- November 24, 2018 at 13:08 #27305
I will probably be purchasing a truck camper next spring and the truck camper I am looking at is about 2500 pounds wet weight. My ford pickup is a F-250 XL with a payload of 3100 pounds and the bed is a 6.75 feet long. I am not all that educated about truck tires so what I want to know is if the tires on my truck will be able to take the weight of the truck camper or are there better options. I looked at my tires and they are a LT265/70R17.
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- November 25, 2018 at 07:43 #27307John PerzParticipant
What brand tires? What load range? If they are the ones that came on it from the factory, they are probably Load Range E, which means they should be good for about 3000 lbs each when fully inflated. There should be a sticker on the driver side pillar with this info on it.
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- November 26, 2018 at 18:41 #27310sourdoughParticipant
There should be a load rating on the sidewall. Something like 3200 @ 80 psi.
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- November 29, 2018 at 23:45 #27374
Thanks for the advice.
- December 2, 2018 at 18:43 #27452AnonymousInactive
Hi Coly Hope, I have a 2007 F250 4×4 and have B.F.Goodrich size 285 /70/ R17 KO2 load E hauling a 2002 Lance 815 I’ve had both since new. The Lance 815 weights in the neighbor hood of about 2800 lbs when it’s loaded up. The newer KO2 are a very tough tire and yet do very well on and off the road plus the reinforce shoulder on this tire is a big plus for those off road times.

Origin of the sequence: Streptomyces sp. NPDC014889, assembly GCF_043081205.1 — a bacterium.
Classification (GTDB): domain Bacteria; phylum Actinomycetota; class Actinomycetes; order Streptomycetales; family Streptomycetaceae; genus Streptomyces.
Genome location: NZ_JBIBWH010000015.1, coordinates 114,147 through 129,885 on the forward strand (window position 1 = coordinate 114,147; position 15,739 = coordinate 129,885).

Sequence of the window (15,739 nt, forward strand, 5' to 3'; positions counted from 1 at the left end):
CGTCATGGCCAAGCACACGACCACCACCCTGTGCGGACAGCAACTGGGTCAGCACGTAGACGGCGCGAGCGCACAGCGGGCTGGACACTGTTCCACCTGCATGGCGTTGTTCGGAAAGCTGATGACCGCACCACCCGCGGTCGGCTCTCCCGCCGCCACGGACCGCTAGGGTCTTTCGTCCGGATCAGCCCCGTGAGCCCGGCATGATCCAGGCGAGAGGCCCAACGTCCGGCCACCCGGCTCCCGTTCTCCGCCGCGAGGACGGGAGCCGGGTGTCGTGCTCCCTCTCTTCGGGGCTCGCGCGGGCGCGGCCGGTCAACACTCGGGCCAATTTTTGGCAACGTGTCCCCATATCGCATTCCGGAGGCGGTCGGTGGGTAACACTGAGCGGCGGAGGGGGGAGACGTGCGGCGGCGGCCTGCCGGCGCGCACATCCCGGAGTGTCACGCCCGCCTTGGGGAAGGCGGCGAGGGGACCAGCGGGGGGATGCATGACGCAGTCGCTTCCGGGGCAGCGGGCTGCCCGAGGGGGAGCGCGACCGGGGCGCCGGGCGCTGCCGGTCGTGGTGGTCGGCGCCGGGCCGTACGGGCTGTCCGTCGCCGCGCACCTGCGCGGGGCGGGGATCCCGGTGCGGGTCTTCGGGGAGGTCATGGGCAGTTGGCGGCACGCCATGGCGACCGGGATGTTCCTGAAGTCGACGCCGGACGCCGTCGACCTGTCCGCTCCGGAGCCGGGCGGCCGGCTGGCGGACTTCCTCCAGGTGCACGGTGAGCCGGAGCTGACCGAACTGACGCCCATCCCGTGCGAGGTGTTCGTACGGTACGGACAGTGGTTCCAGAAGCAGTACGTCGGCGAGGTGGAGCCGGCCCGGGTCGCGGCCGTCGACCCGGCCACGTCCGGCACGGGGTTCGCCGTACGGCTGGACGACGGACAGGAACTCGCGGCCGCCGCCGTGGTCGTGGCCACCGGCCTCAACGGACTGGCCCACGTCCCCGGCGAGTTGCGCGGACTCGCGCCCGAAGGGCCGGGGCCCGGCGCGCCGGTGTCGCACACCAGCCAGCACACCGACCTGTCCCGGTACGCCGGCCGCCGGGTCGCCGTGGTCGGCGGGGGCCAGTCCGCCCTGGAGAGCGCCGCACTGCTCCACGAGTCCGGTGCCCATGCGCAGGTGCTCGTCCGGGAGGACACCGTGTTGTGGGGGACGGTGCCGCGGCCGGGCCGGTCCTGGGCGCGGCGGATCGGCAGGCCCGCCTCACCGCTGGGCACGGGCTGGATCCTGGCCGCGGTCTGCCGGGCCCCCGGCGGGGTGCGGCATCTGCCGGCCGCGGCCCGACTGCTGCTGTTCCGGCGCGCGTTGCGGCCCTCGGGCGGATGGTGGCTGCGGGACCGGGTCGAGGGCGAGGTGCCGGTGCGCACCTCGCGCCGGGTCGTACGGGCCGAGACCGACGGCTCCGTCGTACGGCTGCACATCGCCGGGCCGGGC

- December 3, 2018 at 21:30 #27487
I will look into those tires, Alex.
- December 29, 2018 at 10:54 #28010
I checked the numbers on my tires and front wheels are 520 KPA/75 PSI and the rear tires are 550 KPA/80 PSI.
- December 29, 2018 at 17:20 #28012FreespoolParticipant
Coly, tires are easy. Check the feature article on this site for your best options. Myself and several others have made some suggestions that would suit your needs well. The size you currently have is very common so an upgrade will be easy to find. Choose a LT tire with a E rating only. Spend some time and think about what your requirements for truck tires are. How and where you use your truck should be your priority, not looks or cost. I have found that reasonable rotation intervals and diligent monitoring of tire pressure normally assures maximum tread life. Be prepared to spend a grand plus for tax, proper installation and a front end alignment. I have two tire guys, one is a little cheaper than the other, but the slightly more expensive shop will rotate every 5 thousand miles for free and will also repair flats for free. Ask your shop what they will do after the sale.
- January 3, 2019 at 20:13 #28099Jefe4x4Moderator
Just remember that a 17 inch wheel has the lowest load carrying availability number, on average, than 16’s or 18’s. The important number to have on a truck tire used with a truck camper is the max load number in pounds. My Cooper 35 inch, AT-3 XLT’s in a 315x75R16 size have a weight bearing number of 3860 pounds per wheel. That’s 7720 pounds per axle. Plenty enough for my stick and aluminum Lance Lite. Look for the stamped number on the inside rim of one of your wheels to find out the load capacity. If it’s lower than your tire capacity, look for stronger wheels.
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- January 7, 2019 at 13:00 #28164Michael KingParticipant
Nitto Tire Dura Grappler. Slightly larger in diameter but you don’t have to purchase 18 inch wheels.
LT285/70R17 E 126R
Stock number 205070
Wheel Width range 7.5-(8.5)-9.0
Load rating 3750
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